BY DAN ALLOSSO
Say self-published to anyone over about 30, and the first thought they’ll probably have is “vanity press.” It has always been possible to have a manuscript printed and bound, and there are plenty of examples of useful histories that have been produced this way. Nearly all the “Centennial” histories on display or for sale at small-town historical societies were written by local people, mostly without formal literary or historical training, and published in small lots by local printers or specialist publishers.
There were once many more local printers willing to take on “octavo” printing and bookbinding. Dr. Charles Knowlton, for example, self-published his 500-page tome Elements of Modern Materialism using a small printer in Adams, Massachusetts, in 1828 (he bound the volumes in leather and stamped the spines with gilt ink himself), and his infamous birth control book The Fruits of Philosophy was also produced at Knowlton’s own expense and sold by Knowlton out of his saddle-bags to his patients, until Abner Kneeland began advertising an expanded second edition in The Boston Investigator in 1833.
There are a number of companies specializing in reprinting out-of-copyright books, and many old town histories are for sale at historical societies in these reprint formats. But there are many more stories at these repositories than made it into those old histories, and there are often local historians who work for years at these societies, digging up material on particular families, or on political and social movements that interest them. The market for their stories may be very specific (as in the case of town or regional history), diffuse (as in the case of genealogy), or may be too small to be economically feasible for a standard publisher. This is where self-publishing can change the game.
I’ve been watching the self-publishing industry for several years, and it has changed dramatically. When I wrote my first novel, companies like iUniverse were just beginning to offer self-publishing packages online. These companies used the newly-developed print on demand technology that companies like Amazon and Ingram were adopting to produce mainstream titles just-in-time, to print their clients’ work. They offered editorial services, marketing packages, and bare-bones “publishing,” if you wanted to do those other things yourself. For a little over a thousand dollars, you could get your book into print.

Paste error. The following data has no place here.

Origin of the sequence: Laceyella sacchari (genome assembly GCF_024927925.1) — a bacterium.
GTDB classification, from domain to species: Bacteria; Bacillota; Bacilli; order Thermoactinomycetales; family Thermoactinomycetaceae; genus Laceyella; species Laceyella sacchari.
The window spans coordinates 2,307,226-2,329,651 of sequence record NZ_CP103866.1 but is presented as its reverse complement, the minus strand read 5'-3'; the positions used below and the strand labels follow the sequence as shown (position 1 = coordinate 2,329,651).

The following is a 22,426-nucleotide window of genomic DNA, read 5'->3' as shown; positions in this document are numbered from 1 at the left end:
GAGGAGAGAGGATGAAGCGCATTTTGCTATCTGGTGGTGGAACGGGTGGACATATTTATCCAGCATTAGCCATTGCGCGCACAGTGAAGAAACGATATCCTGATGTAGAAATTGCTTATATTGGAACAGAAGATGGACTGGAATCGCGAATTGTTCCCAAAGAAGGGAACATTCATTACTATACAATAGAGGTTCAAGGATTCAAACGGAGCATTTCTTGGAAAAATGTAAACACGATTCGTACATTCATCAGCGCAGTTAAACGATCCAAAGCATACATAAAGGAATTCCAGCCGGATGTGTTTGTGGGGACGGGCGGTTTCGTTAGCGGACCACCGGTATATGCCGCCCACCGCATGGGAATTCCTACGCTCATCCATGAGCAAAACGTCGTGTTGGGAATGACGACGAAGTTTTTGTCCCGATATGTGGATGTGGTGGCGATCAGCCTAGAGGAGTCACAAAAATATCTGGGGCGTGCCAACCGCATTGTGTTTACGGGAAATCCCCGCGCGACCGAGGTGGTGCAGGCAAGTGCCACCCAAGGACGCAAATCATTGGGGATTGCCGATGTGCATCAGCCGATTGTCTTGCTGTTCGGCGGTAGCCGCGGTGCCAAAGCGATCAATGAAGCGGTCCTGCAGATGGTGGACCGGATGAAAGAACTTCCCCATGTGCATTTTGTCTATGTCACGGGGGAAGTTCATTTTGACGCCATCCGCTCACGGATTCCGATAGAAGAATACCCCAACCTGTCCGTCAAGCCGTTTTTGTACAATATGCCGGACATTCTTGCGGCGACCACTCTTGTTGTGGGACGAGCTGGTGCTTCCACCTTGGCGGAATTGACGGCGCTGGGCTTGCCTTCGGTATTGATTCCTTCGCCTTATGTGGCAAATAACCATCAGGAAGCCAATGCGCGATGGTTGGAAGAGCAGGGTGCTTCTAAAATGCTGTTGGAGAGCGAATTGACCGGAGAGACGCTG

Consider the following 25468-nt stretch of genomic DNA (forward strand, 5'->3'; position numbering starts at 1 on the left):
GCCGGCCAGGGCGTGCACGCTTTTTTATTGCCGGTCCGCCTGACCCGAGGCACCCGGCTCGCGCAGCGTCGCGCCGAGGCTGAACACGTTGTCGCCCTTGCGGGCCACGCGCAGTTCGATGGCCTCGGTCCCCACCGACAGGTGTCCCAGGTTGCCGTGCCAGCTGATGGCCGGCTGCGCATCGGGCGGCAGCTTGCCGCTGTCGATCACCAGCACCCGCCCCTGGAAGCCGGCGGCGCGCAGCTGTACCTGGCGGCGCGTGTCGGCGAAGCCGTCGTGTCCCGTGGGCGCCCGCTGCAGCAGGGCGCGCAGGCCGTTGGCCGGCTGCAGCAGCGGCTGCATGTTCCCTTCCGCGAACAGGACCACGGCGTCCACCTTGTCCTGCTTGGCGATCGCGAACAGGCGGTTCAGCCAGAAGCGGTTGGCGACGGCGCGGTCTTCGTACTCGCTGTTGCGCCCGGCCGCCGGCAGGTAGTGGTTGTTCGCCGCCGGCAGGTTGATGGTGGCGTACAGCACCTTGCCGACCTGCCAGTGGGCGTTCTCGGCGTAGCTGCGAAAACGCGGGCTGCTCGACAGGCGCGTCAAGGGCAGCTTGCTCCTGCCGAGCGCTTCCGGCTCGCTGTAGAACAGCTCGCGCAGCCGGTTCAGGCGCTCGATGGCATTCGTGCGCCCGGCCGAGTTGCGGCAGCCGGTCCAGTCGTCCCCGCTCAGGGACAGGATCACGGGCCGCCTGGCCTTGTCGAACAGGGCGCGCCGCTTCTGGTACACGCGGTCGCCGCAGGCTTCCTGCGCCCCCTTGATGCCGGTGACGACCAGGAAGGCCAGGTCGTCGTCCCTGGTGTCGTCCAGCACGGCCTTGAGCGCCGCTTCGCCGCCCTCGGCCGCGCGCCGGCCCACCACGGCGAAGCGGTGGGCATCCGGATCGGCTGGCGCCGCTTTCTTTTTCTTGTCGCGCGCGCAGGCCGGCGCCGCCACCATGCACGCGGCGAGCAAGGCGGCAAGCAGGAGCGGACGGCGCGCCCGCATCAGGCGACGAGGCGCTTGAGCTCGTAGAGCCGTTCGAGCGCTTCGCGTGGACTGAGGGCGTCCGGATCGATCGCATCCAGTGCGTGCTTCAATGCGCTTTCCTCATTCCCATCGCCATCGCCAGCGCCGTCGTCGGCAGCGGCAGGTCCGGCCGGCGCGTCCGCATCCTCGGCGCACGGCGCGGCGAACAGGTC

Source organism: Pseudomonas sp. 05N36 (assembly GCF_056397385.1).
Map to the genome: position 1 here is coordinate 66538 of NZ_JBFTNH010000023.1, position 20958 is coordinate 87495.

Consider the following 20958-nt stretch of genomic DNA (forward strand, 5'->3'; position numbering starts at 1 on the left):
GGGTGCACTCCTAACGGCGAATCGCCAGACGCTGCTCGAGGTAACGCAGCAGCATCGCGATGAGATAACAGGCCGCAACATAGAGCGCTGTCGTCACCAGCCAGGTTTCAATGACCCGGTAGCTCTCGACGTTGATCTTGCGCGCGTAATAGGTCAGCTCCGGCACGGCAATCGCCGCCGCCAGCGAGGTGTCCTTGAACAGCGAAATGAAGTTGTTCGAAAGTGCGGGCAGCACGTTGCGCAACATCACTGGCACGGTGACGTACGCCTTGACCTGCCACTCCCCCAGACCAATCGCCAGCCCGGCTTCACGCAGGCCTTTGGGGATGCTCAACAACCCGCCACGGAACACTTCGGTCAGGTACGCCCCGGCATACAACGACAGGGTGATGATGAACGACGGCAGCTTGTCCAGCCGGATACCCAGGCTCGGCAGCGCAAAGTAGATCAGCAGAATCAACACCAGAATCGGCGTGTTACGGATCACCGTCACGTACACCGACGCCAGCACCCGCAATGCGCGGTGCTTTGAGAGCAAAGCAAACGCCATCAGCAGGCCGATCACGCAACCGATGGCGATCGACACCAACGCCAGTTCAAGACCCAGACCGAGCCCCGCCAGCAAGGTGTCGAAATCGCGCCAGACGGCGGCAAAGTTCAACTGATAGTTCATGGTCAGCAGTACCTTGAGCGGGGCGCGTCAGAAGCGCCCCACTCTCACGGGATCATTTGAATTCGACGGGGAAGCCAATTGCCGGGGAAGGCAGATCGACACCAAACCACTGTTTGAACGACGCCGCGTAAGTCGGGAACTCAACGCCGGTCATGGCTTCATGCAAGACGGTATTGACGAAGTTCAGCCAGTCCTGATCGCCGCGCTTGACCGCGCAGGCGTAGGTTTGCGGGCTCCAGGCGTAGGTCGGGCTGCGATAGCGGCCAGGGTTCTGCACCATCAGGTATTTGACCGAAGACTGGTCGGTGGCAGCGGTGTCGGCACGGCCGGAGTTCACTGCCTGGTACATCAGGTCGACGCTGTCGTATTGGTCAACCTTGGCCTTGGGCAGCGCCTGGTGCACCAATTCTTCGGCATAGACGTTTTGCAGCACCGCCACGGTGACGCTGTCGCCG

The objection to vanity publishing has always been that it’s trash. If you couldn’t get a publisher interested in your book, the wisdom held, it did not deserve to see the light of day. There’s some truth to this argument, but I think it was much more valid when the book trade was big, profitable for small publishers, and the business was widely distributed among thousands of firms. Nowadays, a small number of media giants control nearly all of the titles that “move,” as well as most of the backlists that fill the rest of the shelves in bookstores. These companies, studies and anecdotal accounts suggest, are becoming ever more conservative. The costs of launching a commercial title are so high for them that they would much prefer to get a new book from an established author than to take a risk.
Wait a minute. The major publishers, just like iUniverse, Amazon, and Ingram, can print on demand. So, where are the costs? Hint: they’re not in the royalties. The real expenses are pre-production costs and distribution, and overwhelmingly, marketing. This is partly because the publishers’ economic model is still based on bookstores, and the need to put thousands (or hundreds of thousands) of physical copies on shelves around the world. But what about those regional, special-interest, niche-market titles?
There are a number of new small publishers catering to niches. Combustion Books for anarchist steam-punk titles and Chelsea Green for sustainable living and farming titles like Harvey Ussery’s brilliant The Small-Scale Poultry Flock, for example. But I chose in 2007 to buy the bare-bones package and self-publish. I lined up my own editing (author Terry Davis, whose workshop I was attending, for story; my Dad, a master teacher of language and literature, for line-editing), sent in my file and my check, and they printed my book. That was just the beginning. I quickly learned that having a title, even on Amazon, does not make the registers ring. Marketing, getting the word out, getting people to look for it, took some real effort. Luckily, the internet offers people in niches an incredible opportunity to find kindred spirits, wherever they may be. I found teen-review websites where I could have my young adult novel read and reviewed by actual teens (they liked it), and I found a contest I could enter my book in (which it won). It’s still selling well, five years later.
But back to history. I had a delightful conversation this week with a woman in Maine who has written a memoir that should be published. It has humor, conflict, suspense, local flavor, and incredible human interest. But how to get it into print? Well, the good news is that, since I tried it in 2007, the self-publishing industry has gone through another generation of change. You can now publish on Amazon, Lulu, and a variety of other platforms, with much more format-flexibility than was available a few years ago and completely free of charge. And they pay much better than they used to back in the early days. Much better on a per-unit basis, in fact, than traditional publishers. If you know what you want to say, if you’re comfortable with the technical end of putting a book together (I like to remind myself that Knowlton and many of the people who published books in the past didn’t have a professional editor, either), and especially if you know who will want the book and how to reach them, self-publishing might be something to consider.